On July 13, 2020, Governor Gavin Newsom announced that California would continue scaling back its reopening as the number of COVID-19 cases, hospitalizations and ICU utilization continues to rise. California mandated face coverings in June and then announced on July 1 that indoor operations in certain sectors would be closed in counties on the County Monitoring List for three consecutive days. At the beginning of the month, 19 counties were affected. As of July 13, 29 counties were on the monitoring list for three consecutive days.
With COVID-19 numbers trending in the wrong direction, California is now statewide closing indoor operations in the following sectors:
- Dine-in restaurants;
- Wineries and tasting rooms;
- Movie theaters;
- Family entertainment centers (e.g., bowling alleys, miniature golf, batting cages and arcades);
- Zoos and museums; and
Bars, brewpubs, breweries and pubs statewide must close all operations, both indoor and outdoor, unless they’re offering sit-down, outdoor dine-in meals.
For counties on the County Monitoring List for three consecutive days, the following industries are also required to shut down unless they can be modified to operate outside or by pick-up:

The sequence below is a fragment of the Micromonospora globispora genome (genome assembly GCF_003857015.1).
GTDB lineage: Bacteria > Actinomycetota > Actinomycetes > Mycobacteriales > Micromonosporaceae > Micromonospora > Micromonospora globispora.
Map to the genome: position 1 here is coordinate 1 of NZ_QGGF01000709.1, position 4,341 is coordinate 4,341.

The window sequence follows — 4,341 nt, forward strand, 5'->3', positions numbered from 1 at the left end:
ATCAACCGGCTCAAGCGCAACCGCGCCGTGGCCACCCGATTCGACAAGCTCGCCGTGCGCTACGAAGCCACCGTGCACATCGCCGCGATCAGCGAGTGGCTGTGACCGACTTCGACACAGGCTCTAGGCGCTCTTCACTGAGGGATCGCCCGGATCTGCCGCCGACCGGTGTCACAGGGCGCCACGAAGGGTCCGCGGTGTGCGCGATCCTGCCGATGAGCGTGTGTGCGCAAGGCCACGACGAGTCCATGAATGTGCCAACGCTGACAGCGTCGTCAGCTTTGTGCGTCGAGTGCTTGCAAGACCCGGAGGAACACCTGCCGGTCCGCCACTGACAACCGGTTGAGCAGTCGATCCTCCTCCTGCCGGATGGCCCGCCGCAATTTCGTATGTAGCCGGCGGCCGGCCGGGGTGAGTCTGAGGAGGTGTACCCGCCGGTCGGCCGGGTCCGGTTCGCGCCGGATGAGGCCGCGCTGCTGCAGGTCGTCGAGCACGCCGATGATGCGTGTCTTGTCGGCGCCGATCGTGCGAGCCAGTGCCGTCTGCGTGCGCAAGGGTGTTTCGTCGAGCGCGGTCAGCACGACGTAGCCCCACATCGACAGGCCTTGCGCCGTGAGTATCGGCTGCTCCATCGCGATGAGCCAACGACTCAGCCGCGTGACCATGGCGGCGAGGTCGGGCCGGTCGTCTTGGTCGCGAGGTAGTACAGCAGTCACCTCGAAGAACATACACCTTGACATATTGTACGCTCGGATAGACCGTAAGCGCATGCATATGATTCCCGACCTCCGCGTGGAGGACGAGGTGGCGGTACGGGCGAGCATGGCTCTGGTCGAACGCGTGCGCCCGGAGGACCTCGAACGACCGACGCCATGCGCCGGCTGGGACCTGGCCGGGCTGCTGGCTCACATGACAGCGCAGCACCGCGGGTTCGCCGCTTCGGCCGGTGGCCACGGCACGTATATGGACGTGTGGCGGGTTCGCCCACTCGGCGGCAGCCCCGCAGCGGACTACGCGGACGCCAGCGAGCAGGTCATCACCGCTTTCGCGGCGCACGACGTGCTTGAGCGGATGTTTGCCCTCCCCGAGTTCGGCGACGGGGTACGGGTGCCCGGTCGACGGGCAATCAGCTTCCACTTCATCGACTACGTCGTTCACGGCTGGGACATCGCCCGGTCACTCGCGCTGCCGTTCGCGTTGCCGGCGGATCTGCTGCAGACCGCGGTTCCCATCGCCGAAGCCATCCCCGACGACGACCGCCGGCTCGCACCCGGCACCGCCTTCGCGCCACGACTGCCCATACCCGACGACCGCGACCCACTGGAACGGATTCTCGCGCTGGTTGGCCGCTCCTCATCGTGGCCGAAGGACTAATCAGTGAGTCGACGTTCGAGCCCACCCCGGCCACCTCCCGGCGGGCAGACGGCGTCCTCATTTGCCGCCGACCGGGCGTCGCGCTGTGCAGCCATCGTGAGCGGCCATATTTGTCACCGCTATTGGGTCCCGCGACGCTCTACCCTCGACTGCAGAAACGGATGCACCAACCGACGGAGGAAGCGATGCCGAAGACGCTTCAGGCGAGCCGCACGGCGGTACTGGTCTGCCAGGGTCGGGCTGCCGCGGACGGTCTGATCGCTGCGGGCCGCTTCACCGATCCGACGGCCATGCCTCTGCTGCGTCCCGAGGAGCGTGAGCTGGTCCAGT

- Fitness centers;
- Worship services;
- Offices for non-essential sectors;
- Personal care services, like nail salons, body waxing and tattoo parlors;
- Hair salons and barbershops; and
A list of the affected counties may be found on the California Department of Public Health’s (CDPH) guidance page. Unlike previous restrictions, the new order doesn’t have a time limit. It will remain in effect until California’s Public Health Officer at the CDPH determines it’s appropriate to modify it.
Employers should keep in mind that California has also begun ramping up public health order enforcement efforts. On July 1, Governor Newsom announced that the state would be relying primarily on local enforcement efforts but has also put together its own “multi-agency strike teams” with licensing and enforcement power over a wide variety of industries and businesses. The strike team agencies will have a central reporting system for complaints from residents, local health officials or law enforcement so they can concentrate enforcement efforts on businesses with repeated offenses.
Employers should continue to monitor government websites for the latest mandates and guidance and do their best to comply with their requirements, including face-mask/covering requirements, physical distancing, and any industry specific guidance and/or requirements from the CDPH and California’s Division of Occupational Health and Safety (Cal/OSHA). Though some of the requirements are burdensome, they can help mitigate the spread of COVID-19 and hopefully prevent any further restrictions on California’s reopening.